video games

The games M&A market: 2005’s feeding frenzy of games company acquisitions

September 2005

Anyone that has a business interest in the games industry will have probably noticed that the games mergers and acquisitions (M&A) market has been frenetic over the last 18 months. In fact, there has been more buying and selling of games companies and assets in the 18 months to June ’05 (72 deals) than there were in the whole of the five years that preceded it (70 deals). So what the hell is going on?

Well, for a start, it might not feel like it but there is currently more money sloshing round the industry than ever before. Over $2.5bn has been raised for stock exchange-listed games companies in the West since the start of the decade (during the same period privately-held companies have raised a remarkable $870m). This fund-raising activity has contributed to a combined Western listed publisher balance sheet (excluding Microsoft and VUG) that currently boasts $4.3bn in cash and short-term investments, and long-term debts of just $650m (almost all belonging to Ubisoft and Infogrames/Atari). Western publishers are therefore sitting on $3.6bn in net liquid (i.e. easily spendable) assets. The last 18-24 months also has seen many of the larger publishers’ share prices reach a 5-year, if not all-time, high. Since cash and shares are the currency used to buy games companies, publishers recently have been happy to splash out using either.

Two other factors have contributed to this acquisitions feeding frenzy.

The rapid market growth in network gaming and mobile gaming in particular has precipitated a flood of investment by venture capitalists into companies specialising in these areas. An astounding 71% of the $870m raised for privately held games companies since 2000 has gone into network games companies. This has both fuelled M&A-based consolidation activity within these sectors as well as introduced increased pressure for companies to sell thanks to VCs’ investment objectives (i.e. achieving rapid and profitable exits). The result has been a mini investment and M&A bubble around mobile gaming (now the largest and fastest growing of the network games markets) with demand for good investment and acquisition opportunities easily exceeding supply. One recent acquisition worth noting was the $140m acquisition of Blue Lava Wireless by Jamdat earlier this year. “Blue Lava who?” I hear you say. Blue Lava has the 15-year exclusive rights to the mobile edition of Tetris and last year generated $12m in sales and an estimated $2m in net profit. That represents acquisition multiples of roughly 11x sales and 70x profit. An acquisition of Rare proportions it would appear.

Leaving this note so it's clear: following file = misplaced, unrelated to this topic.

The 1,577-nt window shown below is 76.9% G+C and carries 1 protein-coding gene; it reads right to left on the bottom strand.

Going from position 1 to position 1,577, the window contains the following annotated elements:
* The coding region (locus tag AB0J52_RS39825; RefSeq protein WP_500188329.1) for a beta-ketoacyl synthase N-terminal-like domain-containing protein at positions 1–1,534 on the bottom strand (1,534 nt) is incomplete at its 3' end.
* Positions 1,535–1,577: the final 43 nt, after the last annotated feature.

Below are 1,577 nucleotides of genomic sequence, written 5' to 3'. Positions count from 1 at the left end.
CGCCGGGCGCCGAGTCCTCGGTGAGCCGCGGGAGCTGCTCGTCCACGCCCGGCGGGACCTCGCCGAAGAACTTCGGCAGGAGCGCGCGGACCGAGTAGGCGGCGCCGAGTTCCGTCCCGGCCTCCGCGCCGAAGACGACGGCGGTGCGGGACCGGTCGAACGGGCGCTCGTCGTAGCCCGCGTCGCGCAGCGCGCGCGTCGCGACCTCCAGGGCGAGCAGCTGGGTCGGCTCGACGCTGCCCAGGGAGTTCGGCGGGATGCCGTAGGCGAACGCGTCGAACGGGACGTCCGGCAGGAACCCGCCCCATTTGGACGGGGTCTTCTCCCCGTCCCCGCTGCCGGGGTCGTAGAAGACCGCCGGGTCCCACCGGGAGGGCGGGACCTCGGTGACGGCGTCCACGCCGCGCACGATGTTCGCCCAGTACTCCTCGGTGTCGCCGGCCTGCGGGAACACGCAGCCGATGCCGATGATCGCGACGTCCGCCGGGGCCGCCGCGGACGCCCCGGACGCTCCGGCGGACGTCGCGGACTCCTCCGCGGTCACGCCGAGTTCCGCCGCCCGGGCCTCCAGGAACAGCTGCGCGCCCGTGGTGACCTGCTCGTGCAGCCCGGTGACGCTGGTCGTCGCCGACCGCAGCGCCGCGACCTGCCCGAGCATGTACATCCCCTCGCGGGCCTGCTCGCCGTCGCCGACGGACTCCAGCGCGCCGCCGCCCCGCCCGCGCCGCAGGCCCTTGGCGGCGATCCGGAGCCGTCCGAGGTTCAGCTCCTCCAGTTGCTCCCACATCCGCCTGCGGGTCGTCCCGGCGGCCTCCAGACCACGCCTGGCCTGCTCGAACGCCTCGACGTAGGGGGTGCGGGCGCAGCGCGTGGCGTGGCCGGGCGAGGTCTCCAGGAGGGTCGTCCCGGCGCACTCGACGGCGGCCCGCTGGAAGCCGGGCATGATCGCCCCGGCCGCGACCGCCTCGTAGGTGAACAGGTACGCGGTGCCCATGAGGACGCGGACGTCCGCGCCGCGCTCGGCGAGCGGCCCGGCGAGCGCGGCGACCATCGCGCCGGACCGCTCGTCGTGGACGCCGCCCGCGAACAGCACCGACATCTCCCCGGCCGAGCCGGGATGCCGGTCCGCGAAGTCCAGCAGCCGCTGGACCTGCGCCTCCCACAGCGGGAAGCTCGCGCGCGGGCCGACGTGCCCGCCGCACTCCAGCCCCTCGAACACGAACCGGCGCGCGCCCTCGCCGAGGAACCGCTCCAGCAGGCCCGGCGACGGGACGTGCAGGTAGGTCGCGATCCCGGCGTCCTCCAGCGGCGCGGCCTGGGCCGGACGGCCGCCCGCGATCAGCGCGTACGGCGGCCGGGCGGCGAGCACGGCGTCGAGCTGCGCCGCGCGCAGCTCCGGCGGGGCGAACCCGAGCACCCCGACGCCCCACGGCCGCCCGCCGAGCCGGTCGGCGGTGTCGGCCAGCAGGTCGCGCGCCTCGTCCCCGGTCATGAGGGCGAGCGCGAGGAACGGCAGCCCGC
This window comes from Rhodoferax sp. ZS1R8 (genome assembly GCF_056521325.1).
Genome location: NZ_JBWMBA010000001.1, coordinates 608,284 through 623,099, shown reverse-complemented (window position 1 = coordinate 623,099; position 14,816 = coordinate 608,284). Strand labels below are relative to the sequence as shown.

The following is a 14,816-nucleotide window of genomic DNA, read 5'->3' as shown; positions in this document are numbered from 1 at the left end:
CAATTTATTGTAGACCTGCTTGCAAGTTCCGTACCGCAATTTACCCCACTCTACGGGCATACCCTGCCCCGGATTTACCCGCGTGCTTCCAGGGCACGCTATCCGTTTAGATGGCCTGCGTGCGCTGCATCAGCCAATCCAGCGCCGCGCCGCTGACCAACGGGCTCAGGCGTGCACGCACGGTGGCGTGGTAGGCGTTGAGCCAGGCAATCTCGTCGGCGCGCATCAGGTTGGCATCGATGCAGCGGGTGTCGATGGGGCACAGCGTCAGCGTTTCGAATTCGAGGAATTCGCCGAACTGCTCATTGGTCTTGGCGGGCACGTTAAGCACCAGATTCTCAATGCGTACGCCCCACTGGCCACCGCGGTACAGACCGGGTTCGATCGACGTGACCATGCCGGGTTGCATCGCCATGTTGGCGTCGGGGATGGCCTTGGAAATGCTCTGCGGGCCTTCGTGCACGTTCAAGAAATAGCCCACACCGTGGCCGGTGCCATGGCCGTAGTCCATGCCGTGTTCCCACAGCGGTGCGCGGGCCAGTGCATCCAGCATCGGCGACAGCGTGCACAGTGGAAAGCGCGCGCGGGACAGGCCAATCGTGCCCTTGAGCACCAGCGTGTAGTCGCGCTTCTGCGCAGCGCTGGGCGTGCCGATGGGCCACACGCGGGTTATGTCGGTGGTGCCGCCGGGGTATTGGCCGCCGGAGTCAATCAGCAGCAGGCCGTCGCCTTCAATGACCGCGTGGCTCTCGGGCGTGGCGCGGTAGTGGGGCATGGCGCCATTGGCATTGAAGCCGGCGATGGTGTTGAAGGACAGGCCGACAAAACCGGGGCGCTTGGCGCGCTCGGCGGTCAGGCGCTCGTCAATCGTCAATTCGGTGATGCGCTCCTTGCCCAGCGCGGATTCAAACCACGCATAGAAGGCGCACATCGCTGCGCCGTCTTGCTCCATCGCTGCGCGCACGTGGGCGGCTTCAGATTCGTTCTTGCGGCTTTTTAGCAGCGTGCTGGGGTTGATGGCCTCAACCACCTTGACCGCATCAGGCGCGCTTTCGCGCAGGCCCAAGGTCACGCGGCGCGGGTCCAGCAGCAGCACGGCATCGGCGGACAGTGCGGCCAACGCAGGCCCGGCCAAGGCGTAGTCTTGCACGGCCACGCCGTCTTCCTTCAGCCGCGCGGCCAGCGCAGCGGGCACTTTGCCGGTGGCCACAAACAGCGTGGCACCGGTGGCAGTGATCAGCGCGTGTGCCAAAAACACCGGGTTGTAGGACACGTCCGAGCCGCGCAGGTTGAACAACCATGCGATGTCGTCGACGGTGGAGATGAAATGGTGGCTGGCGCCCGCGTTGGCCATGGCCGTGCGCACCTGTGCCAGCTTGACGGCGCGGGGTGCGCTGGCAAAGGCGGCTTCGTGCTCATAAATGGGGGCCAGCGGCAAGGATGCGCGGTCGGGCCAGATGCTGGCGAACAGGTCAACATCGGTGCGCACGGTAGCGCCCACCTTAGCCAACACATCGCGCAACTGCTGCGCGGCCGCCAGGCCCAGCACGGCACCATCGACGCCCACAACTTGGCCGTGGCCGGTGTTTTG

Finally, for companies operating in the traditional games sector, the last 18 months have represented the peak of the current video games cycle. Publishers have therefore been expanding their internal development capability to maximise their margins (i.e. reduce external royalty payments) by acquiring studios that they are already working with. These studios have proven themselves to the publishers and have established their pedigree on current platforms. We estimate that the number of such studio acquisitions will drop off sharply during the transition period as the market falters and publishers pause to see which independent developers emerge as potential winners on the next-gen platforms.

So what does this mean for developers?

The acquisition tap is on full at the moment due to cyclical and financial reasons. Most recent valuations vary from reasonable to excellent because the developers that are being acquired are themselves benefiting from the cyclical boom and are in strategically strong positions. For those independent developers that are considering a sale, now is the right time to do it as the start of the next cycle will see publisher demand for product reduce and their acquisitions tap get turned down, if not turned off until they have better visibility of the next cycle’s pattern of growth.  For mobile games companies, there has never been a better time to sell. The valuations being achieved range from very good to ludicrous but are universally higher than those for traditional video games companies and there remains a surplus of quality buyers over sellers.


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